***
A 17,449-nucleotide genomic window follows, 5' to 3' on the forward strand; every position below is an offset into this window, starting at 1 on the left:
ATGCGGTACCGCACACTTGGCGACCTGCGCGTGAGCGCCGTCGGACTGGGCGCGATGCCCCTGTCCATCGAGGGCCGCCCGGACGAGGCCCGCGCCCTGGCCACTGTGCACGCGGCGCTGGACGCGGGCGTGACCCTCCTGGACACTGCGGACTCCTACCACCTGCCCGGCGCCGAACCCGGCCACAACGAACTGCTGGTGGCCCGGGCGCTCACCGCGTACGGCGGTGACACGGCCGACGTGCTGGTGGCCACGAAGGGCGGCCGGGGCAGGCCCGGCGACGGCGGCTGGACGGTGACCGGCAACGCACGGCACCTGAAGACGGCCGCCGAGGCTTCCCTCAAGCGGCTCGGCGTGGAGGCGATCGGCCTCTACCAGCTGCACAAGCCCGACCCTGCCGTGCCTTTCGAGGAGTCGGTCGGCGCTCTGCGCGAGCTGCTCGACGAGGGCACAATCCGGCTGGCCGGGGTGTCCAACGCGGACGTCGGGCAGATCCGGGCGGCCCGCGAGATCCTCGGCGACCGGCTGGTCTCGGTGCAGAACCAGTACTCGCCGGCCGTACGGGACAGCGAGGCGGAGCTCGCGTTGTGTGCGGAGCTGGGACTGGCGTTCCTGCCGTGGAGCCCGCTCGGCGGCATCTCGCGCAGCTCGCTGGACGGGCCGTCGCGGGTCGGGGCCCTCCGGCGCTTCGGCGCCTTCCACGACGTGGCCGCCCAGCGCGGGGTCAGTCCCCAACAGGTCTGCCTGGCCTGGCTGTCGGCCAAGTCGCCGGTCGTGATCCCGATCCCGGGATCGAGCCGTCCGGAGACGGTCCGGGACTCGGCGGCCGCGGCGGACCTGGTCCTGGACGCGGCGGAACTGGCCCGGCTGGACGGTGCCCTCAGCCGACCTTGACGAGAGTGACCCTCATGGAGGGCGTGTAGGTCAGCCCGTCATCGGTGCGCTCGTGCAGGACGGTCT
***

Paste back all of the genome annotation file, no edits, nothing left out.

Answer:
A 17,449-nucleotide genomic window follows, 5' to 3' on the forward strand; every position below is an offset into this window, starting at 1 on the left:
ATGCGGTACCGCACACTTGGCGACCTGCGCGTGAGCGCCGTCGGACTGGGCGCGATGCCCCTGTCCATCGAGGGCCGCCCGGACGAGGCCCGCGCCCTGGCCACTGTGCACGCGGCGCTGGACGCGGGCGTGACCCTCCTGGACACTGCGGACTCCTACCACCTGCCCGGCGCCGAACCCGGCCACAACGAACTGCTGGTGGCCCGGGCGCTCACCGCGTACGGCGGTGACACGGCCGACGTGCTGGTGGCCACGAAGGGCGGCCGGGGCAGGCCCGGCGACGGCGGCTGGACGGTGACCGGCAACGCACGGCACCTGAAGACGGCCGCCGAGGCTTCCCTCAAGCGGCTCGGCGTGGAGGCGATCGGCCTCTACCAGCTGCACAAGCCCGACCCTGCCGTGCCTTTCGAGGAGTCGGTCGGCGCTCTGCGCGAGCTGCTCGACGAGGGCACAATCCGGCTGGCCGGGGTGTCCAACGCGGACGTCGGGCAGATCCGGGCGGCCCGCGAGATCCTCGGCGACCGGCTGGTCTCGGTGCAGAACCAGTACTCGCCGGCCGTACGGGACAGCGAGGCGGAGCTCGCGTTGTGTGCGGAGCTGGGACTGGCGTTCCTGCCGTGGAGCCCGCTCGGCGGCATCTCGCGCAGCTCGCTGGACGGGCCGTCGCGGGTCGGGGCCCTCCGGCGCTTCGGCGCCTTCCACGACGTGGCCGCCCAGCGCGGGGTCAGTCCCCAACAGGTCTGCCTGGCCTGGCTGTCGGCCAAGTCGCCGGTCGTGATCCCGATCCCGGGATCGAGCCGTCCGGAGACGGTCCGGGACTCGGCGGCCGCGGCGGACCTGGTCCTGGACGCGGCGGAACTGGCCCGGCTGGACGGTGCCCTCAGCCGACCTTGACGAGAGTGACCCTCATGGAGGGCGTGTAGGTCAGCCCGTCATCGGTGCGCTCGTGCAGGACGGTCT